Encyclopedia of Canadian pipelines: Keystone XL and Northern Gateway
Enbridge’s Northern Gateway plan is comprised of dual 1,172-kilometre pipelines that run from Bruderheim (just north of Edmonton) to the coastal community of Kitimat. One of the pipelines would carry oil for export; the other would be for importing condensate, a substance used to thin heavier oil products.
The company says the pipeline system could export up to 525,000 barrels of oil per day and bring in approximately 193,000 barrels of condensate. At the end of the line, the proposed Kitimat Marine Terminal would include two ship berths and 14 tankers.
The primary intention of the $5.5 billion project is to make Canadian tar sands oil available to international markets in Asia. The end location in Kitimat would put the oil industry in an ideal position along the shipping route, but it also raises environmental concerns about the possibility of oil tanker spills.
While environmentalists have called the Keystone XL delay “the beginning of the end” for the tar sands, for industry and political leaders in Canada the decision was seen as an opportunity to step up efforts in other markets. At the recent Asia-Pacific Economic Cooperation forum, Prime Minister Stephen Harper made it clear that selling oil to China would now become an “important priority”.
Before getting under way, the Northern Gateway project must be approved through a regulatory review by the National Energy Board (NEB) and the Canadian Environmental Assessment Agency (CEAA). The Joint Review Panel was established in the summer of 2010, inviting individuals and groups from a number of communities along the pipeline route to participate in the public consultation process.
The unprecedented number of individuals who have signed up to speak about the project is an indication of the intense opposition within Northern communities. Environmentalists have joined First Nations groups, citing many potential impacts and risks posed by Enbridge’s plans.
On the environmental side, legitimate concerns have been raised over the risk of pipeline leaks along the route. And even more worrying is the possibility of crude oil tanker spills with increased traffic in the coastal waters of BC.
Enbridge has offered an equity stake in the project to each of the First Nations bands affected, which would include about 50 groups, all situated within 80 kilometres on either side of the pipeline. While a few of these bands have agreed to support the project and accept the equity stake, many others have spoken out against it.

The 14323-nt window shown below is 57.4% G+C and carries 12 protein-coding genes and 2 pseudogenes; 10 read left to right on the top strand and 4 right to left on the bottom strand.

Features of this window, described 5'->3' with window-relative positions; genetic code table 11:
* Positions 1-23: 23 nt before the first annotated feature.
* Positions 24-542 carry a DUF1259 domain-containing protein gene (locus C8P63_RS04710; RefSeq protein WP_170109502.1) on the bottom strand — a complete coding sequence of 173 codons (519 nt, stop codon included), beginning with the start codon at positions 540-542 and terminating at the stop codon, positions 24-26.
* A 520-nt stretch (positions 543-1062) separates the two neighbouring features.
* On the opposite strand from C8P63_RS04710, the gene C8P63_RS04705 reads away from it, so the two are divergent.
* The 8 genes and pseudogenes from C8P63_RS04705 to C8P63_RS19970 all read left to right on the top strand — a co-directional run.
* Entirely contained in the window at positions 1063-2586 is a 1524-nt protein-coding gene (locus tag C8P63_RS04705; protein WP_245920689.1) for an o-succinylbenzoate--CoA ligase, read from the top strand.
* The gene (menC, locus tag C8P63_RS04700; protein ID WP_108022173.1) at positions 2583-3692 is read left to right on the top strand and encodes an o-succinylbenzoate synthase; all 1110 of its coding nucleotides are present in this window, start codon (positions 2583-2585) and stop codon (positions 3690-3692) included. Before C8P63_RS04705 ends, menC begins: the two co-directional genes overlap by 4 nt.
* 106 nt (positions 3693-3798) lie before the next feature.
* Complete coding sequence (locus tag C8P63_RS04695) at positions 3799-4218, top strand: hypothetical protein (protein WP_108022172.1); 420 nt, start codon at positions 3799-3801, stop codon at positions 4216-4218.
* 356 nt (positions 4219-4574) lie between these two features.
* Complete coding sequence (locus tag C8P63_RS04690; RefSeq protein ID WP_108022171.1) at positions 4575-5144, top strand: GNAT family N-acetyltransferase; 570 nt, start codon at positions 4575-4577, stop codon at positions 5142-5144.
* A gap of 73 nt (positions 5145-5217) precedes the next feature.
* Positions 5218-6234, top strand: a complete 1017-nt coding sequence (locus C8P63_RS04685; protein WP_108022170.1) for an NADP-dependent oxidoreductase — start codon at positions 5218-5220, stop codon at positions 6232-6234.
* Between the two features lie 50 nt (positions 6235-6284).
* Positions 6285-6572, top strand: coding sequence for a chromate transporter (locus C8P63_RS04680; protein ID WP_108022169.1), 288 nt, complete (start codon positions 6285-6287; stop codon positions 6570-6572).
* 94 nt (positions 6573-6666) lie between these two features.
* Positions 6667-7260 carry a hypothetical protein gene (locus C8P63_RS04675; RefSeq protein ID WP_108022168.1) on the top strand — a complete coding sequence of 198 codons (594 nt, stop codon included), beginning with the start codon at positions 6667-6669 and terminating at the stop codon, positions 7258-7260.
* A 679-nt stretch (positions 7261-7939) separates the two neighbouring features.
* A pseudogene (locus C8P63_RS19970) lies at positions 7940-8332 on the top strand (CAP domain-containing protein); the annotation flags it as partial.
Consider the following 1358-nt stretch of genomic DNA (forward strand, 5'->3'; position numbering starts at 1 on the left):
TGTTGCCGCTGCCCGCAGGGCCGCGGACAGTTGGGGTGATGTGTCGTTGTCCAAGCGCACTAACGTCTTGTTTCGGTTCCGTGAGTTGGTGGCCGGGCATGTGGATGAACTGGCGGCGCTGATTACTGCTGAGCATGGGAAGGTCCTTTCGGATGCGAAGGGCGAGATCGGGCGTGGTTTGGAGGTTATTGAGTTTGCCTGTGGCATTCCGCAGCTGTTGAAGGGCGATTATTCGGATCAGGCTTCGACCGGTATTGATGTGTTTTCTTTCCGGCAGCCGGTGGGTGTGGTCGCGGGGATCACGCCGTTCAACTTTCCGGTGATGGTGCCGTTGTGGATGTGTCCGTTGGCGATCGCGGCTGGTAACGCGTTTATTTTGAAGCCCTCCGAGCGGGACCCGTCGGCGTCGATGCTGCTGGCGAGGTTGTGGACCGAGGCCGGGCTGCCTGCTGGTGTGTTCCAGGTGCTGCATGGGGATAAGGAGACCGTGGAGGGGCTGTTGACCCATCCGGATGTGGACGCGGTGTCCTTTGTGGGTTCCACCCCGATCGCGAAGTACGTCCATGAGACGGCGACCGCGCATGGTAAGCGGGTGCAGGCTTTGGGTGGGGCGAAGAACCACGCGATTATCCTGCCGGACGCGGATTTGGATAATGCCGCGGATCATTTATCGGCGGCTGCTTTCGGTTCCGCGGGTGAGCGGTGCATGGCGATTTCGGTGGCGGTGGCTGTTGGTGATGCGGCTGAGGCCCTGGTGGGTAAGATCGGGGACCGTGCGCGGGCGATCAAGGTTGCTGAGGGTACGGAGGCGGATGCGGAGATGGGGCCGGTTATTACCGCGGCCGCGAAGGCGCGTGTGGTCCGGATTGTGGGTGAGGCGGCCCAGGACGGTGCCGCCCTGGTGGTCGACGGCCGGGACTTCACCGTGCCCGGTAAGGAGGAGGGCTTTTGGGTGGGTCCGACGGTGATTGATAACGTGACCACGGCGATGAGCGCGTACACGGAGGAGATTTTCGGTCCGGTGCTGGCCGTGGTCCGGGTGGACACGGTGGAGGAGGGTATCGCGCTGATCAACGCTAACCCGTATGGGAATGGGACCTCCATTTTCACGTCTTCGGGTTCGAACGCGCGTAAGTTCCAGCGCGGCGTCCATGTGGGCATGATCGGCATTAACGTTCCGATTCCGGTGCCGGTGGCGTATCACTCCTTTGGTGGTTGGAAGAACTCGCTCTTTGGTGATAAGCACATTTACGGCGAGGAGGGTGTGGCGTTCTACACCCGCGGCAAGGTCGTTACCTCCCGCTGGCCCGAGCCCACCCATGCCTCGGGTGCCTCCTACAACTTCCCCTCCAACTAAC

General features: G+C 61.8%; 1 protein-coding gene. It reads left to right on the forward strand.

An impressive group of 150 organizations, businesses and prominent Canadians came together to run a full-page ad last year in the Globe and Mail, with signatories that included David Suzuki, Margaret Atwood and Randy Bachman.
"Enbridge's pipeline isn't happening, period. It doesn't matter who they get a deal with. They plan to come through our territories and we've already said no, and we'll use every legal means we have to stop them. Their proposed pipeline is against our laws because we refuse to put our communities at the risk of oil spills."
- Chief Larry Nooski of Nadleh Whut'en First Nation; member of the Yinka Dene Alliance
"The project is not in the public interest from a climate perspective, from a jobs perspective, and from a First Nations title perspective. There’s too much at stake. Why would we risk thousands of jobs in fishing and tourism for a few hundred jobs in construction of the pipeline, and the possibility of some jobs in oil spill cleanup?"
- Caitlin Vernon; Sierra Club of BC
"It will be a very, very, very nasty process [and] I’ll be the first one to lie down before a tractor."
- Rafe Mair; Former MLA and BC political commentator
Potential benefits of the pipeline, as listed by Enbridge, include employment, skills development, and “contributions to the community and the province through a secure tax base at local, provincial and federal levels”. Despite passionate resistance from community and Aboriginal groups on the Northern Coast, the project claims it will provide up to 1,150 long term jobs, with about 165 new jobs in Kitimat alone to operate the terminal.
Informational materials say the project will “raise the bar” when it comes to marine safety, using only double-hulled ships and adding navigational aids to the area to avoid collisions.
The government and industry have been adamant that transporting oil to Asian countries like China should be a priority, particularly if access to the American market is limited by the failure of the Keystone XL project.
"The success of a project on the scale of Northern Gateway depends on the support of the communities it impacts. We know that this support will depend on our ability to prove to communities that our project is safe, that it has been planned responsibly and that environmental protection will always be front-of-mind throughout both construction and the operational life of the project."
- John Carruthers; President, Enbridge Northern Gateway Pipelines
"If the environmental review process confirms that no harm will be done, these are the kind of direct community benefits that I would like to see happen in Kitimat and along the shipping route."
- Joanne Monaghan; Mayor of Kitimat
"This is an issue that takes on national importance…We're actually part of what will be particularly in the next two years a critical resource that will allow the Canadian economy to thrive in a way that many others in the world won't."
- Alison Redford; Premier of Alberta